Of course, today is a new day, and with it comes a bit of mixed news. Regardless of who you feel deserves the next shot at Anderson Silva, the fact that “The Spider” is turning down fights in the weight class he resides over in favor of a possible superfight against GSP is a frustrating, if not equally intriguing prospect for MMA fans to digest. But as it turns out, Silva’s absence from the octagon in the near future may also be linked to something a little harder to swallow. Mainly, movie stardom. Because according to a report from metronews.ca, Silva may be heading to Canada down the line to promote and star in a major-budget MMA film called Tapped.

Details after the jump.

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Labor Day Fight Video Party: Silva, Jones, Henderson & More


(Will it ever get old?)

Here at CagePotato we don’t mind doing things by the book if we can still have a good time doing it. So, we didn’t mind enjoying a few modern classics when the UFC made them available through youtube.

After the jump you can too. Full fight videos of Anderson Silva vs. Chael Sonnen II, Dan Henderson vs. Michael Bisping: Comeuppance, and Jon Jones vs. Quinton “Rampage” Jackson.

These are all good’uns so if you’re in America, enjoy part of your day off by watching some of the world’s best fighters get after it. And if you don’t have the day off, get back at your employer passive aggressively by wasting a couple hours watching these on the job.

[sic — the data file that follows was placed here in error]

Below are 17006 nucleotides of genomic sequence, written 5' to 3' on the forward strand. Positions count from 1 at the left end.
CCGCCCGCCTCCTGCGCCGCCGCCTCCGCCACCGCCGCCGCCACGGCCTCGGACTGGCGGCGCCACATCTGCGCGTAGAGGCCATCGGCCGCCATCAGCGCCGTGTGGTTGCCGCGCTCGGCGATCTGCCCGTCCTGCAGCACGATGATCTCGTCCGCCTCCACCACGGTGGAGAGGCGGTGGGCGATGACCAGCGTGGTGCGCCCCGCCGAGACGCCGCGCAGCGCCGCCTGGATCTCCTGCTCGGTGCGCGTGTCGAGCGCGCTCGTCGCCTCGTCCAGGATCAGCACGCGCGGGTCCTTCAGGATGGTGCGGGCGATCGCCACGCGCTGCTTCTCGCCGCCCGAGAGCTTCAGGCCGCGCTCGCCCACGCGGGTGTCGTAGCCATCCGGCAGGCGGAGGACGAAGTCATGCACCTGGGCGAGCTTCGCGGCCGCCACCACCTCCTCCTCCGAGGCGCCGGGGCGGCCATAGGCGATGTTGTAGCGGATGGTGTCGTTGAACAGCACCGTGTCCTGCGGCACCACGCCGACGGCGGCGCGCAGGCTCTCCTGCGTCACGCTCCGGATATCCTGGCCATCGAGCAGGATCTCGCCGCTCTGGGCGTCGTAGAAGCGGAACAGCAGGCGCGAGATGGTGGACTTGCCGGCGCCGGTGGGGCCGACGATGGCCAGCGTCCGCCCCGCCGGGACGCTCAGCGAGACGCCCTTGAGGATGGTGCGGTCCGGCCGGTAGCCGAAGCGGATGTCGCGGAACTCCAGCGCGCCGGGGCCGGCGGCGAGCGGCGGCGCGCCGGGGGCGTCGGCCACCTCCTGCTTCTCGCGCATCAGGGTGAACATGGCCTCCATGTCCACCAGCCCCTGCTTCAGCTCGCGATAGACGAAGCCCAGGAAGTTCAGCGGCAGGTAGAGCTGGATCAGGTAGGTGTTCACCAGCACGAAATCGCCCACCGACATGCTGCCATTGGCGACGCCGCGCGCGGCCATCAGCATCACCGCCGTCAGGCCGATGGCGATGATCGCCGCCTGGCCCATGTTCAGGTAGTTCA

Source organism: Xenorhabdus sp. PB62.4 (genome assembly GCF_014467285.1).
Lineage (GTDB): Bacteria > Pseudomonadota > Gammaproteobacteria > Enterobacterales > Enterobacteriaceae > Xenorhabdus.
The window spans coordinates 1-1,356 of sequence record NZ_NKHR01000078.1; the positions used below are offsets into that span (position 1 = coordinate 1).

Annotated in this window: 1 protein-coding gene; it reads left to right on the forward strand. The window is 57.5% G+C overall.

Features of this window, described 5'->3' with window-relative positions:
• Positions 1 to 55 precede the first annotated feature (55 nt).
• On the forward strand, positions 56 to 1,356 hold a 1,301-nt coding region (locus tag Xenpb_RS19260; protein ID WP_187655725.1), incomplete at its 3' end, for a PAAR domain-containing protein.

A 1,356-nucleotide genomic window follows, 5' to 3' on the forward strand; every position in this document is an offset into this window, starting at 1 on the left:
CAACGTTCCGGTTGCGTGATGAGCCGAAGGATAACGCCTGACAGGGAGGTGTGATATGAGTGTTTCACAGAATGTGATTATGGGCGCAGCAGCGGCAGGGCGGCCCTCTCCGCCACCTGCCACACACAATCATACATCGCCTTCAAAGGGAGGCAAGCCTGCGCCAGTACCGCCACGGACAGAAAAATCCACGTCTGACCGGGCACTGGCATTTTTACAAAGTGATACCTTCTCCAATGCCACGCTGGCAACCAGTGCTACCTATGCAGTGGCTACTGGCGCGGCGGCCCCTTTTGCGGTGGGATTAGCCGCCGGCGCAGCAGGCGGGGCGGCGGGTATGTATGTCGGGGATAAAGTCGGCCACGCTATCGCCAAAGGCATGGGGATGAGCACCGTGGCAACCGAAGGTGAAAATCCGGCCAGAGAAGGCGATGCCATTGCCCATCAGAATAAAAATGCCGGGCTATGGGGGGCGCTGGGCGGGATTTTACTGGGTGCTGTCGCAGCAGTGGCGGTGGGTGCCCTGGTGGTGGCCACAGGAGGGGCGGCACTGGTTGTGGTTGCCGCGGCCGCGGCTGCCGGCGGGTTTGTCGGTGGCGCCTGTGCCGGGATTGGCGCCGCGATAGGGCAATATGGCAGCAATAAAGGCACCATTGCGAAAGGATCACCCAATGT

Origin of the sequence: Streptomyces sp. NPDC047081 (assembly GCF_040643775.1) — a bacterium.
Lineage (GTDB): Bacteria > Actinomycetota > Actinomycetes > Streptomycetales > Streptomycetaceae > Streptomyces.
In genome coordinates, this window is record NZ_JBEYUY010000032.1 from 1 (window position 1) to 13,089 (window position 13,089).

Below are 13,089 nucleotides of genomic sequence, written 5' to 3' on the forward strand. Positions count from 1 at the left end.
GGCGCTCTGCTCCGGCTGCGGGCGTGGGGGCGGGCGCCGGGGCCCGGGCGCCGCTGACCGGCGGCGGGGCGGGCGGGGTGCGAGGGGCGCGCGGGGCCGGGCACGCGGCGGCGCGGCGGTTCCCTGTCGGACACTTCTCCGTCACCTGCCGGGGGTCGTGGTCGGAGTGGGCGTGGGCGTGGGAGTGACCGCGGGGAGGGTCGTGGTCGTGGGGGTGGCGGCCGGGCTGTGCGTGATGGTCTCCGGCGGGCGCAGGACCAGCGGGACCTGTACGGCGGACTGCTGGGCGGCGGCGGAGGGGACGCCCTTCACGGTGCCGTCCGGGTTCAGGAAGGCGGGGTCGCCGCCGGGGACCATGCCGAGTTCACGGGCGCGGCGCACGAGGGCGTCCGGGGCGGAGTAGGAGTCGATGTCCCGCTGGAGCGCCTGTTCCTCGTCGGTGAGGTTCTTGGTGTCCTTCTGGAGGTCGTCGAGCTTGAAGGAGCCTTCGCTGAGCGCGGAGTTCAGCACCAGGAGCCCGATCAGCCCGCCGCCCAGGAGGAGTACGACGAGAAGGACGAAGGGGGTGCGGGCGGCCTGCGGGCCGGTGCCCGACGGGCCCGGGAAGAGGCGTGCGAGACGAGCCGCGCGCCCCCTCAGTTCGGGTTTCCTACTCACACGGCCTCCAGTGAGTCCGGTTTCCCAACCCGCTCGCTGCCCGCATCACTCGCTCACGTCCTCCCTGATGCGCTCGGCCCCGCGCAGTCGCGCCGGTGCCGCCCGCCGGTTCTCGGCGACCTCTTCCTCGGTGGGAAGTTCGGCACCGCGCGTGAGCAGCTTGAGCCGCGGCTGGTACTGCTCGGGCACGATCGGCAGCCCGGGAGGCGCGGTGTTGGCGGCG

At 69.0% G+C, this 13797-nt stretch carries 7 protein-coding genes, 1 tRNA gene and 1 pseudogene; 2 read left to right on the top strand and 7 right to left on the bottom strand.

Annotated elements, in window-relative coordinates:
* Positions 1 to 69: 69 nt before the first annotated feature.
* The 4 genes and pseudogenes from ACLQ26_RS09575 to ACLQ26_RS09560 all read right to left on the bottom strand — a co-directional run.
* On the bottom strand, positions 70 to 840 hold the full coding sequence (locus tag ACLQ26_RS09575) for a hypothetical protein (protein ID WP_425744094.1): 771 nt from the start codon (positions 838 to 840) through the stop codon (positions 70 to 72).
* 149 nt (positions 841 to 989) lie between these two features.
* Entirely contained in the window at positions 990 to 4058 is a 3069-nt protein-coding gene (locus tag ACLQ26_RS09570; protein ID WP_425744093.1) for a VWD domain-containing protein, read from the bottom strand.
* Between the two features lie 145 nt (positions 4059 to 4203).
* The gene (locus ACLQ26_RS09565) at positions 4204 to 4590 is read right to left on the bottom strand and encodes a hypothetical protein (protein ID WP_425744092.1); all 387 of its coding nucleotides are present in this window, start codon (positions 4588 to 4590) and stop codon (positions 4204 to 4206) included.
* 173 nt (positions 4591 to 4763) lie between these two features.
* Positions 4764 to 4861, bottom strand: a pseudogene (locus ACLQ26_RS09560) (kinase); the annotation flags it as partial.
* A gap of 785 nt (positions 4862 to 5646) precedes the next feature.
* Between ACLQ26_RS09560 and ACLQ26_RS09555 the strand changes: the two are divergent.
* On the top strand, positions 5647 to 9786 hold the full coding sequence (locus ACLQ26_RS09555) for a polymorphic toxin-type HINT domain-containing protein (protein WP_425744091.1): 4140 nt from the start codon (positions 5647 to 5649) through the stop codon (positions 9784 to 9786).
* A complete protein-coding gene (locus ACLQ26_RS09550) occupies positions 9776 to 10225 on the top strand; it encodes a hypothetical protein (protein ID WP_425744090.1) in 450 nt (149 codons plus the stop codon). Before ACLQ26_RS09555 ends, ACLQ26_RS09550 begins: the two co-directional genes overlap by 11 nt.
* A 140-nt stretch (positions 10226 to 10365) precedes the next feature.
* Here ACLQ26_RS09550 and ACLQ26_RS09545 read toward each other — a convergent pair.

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Not That There’s Anything Wrong With That But Anderson Silva Says, “A Lot of People Thought I Was Gay.”


(UFC champ Anderson Silva has been married with kids for a decade and a half but says that as a youth many people assumed he was gay)

Fighters Only Mag‘s John Joe O’Regan reports that in an interview for the September issue of the Brazilian monthly magazine Tatame, UFC middleweight champion Anderson Silva said that “a lot of people thought I was gay,” growing up. We’re not sure of the context in the interview or Silva’s tone when he said it, but it is nice that he isn’t ashamed to talk about it.

Just like Mike Tyson before him, Silva is an in-ring killer that happens to have a relatively high-pitched voice. Because of baseless notions of masculinity such a voice in a man can often be seen in societies as not incongruent with being a tough guy. That was prejudice that Silva ran into as a youth, he says.

That he allowed his sister to dress him up in her clothes until he was about fourteen also contributed to people judging him, according to Silva. “We would wear a dress, put on her shoes,” he said.

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Friday Link Dump: Brittney on the Beach, Aldo vs. Edgar Betting Odds, Meathead’s New Fight + More


(Brittney Palmer makes love to the camera for her 2013 calendar, via TitoCouture)

Jose Aldo Opens as -175 Favorite Over Frankie Edgar at UFC 153 (MMAWeekly)

Anderson Silva: ‘A Lot Of People Thought I Was Gay’ Growing Up (Fightline)